I'm a big fan of Cherryh's Alliance/Union universe from a long time back - it's very well conceived and grittily credible, and we get to explore it from many different perspectives and at different moments in time. 'Regenesis' is her first Alliance/Union book in many years and I'm afraid it shows.
In the meantime Cherryh has given us nearly a dozen books of her Foreigner sequence, set on and around the world of the atevi - basically, an alien race of samurai cats, speaking a complex inflected language inspired by Cherryh's expertise in ancient Greek. The Foreigner books are very formulaic and deliver the same kind of emotionally satisfying ending every time, which makes them great comfort-reading. Not much tends to happen in any one book, and the characters behave predictably, so they're a comparatively undemanding read.
This instalment-of-the-month ethos works fine for a multi-instalment potboiler, but less well when it's carried over into the author's long-anticipated return to writing Alliance/Union. Also evident is Cherryh's declining rigour in keeping track of continuity within the worlds she's created. In the Foreigner sequence this became obvious early on with the author's inconsistent spelling of atevi words and names, but in the most recent book or two we've also seen occasional wobbles regarding how things were back at the start of the series. In 'Regenesis' this problem is more acute - in places it's clear that Cherryh doesn't clearly recall what happened in 'Downbelow Station', even to the basic level of who was at war with whom. An editor ought to have picked this up.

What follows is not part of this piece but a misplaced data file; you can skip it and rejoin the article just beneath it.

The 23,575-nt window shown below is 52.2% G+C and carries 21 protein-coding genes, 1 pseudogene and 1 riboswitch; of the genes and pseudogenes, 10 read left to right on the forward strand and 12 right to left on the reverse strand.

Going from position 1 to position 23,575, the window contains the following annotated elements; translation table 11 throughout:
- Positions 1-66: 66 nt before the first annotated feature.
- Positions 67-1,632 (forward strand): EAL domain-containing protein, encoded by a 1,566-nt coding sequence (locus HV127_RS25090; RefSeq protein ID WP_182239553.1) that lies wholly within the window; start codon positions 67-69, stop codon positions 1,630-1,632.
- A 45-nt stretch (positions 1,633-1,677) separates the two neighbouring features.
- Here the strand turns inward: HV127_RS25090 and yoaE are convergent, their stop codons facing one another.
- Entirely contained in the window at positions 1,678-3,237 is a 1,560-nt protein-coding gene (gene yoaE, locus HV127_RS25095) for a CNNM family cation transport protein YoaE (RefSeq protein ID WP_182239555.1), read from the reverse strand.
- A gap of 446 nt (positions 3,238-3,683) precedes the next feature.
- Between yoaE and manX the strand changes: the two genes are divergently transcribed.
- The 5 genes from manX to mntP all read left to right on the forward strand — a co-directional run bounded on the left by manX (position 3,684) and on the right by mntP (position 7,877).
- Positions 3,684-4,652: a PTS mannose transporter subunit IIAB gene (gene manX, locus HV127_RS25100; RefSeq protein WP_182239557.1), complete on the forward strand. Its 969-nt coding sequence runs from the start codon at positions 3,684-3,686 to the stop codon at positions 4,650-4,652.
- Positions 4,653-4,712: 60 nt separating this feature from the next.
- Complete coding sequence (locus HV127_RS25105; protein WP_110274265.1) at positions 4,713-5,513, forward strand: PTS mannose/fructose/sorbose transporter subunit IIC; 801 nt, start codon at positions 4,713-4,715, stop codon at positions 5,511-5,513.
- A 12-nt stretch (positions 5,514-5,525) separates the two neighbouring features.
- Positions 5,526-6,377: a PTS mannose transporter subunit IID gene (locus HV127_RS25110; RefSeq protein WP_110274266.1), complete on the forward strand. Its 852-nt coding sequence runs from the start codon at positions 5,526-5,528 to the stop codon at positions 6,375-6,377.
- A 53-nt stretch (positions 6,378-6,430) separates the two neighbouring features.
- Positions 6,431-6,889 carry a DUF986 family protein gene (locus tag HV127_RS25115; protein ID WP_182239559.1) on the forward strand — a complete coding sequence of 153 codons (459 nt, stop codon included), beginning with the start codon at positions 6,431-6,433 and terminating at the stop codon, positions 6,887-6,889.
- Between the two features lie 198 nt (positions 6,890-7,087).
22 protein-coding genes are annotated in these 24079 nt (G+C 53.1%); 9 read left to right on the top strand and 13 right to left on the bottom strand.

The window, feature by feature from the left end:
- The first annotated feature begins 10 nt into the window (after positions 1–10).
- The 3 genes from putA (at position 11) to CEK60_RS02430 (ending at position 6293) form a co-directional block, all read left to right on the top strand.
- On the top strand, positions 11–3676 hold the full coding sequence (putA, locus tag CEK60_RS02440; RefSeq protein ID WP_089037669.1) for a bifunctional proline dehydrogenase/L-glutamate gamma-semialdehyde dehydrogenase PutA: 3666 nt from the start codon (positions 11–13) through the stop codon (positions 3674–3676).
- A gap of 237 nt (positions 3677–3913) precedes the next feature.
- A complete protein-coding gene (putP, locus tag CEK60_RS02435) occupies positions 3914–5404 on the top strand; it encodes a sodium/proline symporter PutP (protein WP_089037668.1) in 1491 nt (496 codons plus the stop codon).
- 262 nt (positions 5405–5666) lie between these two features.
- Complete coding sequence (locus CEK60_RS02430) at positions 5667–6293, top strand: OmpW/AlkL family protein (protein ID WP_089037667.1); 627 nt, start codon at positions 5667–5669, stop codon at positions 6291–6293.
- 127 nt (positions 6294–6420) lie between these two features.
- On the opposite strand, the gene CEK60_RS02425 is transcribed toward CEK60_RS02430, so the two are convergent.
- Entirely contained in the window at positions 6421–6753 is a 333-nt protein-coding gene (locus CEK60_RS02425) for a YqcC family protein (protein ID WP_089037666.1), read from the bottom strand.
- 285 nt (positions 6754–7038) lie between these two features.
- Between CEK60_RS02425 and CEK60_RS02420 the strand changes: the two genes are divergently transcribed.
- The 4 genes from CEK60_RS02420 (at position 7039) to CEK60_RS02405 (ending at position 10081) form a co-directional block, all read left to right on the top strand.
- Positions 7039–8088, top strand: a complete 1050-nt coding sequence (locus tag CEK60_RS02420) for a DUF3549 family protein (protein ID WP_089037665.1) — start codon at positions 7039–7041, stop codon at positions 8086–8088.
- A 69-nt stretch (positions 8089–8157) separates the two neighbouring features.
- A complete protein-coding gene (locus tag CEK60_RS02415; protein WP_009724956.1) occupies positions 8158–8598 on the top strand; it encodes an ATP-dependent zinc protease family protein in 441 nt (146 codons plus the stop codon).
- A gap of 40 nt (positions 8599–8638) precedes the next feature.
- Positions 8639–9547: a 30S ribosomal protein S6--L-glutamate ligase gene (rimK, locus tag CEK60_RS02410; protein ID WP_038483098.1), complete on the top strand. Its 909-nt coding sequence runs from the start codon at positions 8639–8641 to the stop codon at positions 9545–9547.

I enjoyed 'Regenesis', but unfortunately for the same reasons I enjoy the Foreigner novels - its comforting serial ethos isn't the return to classic form I'd been hoping for.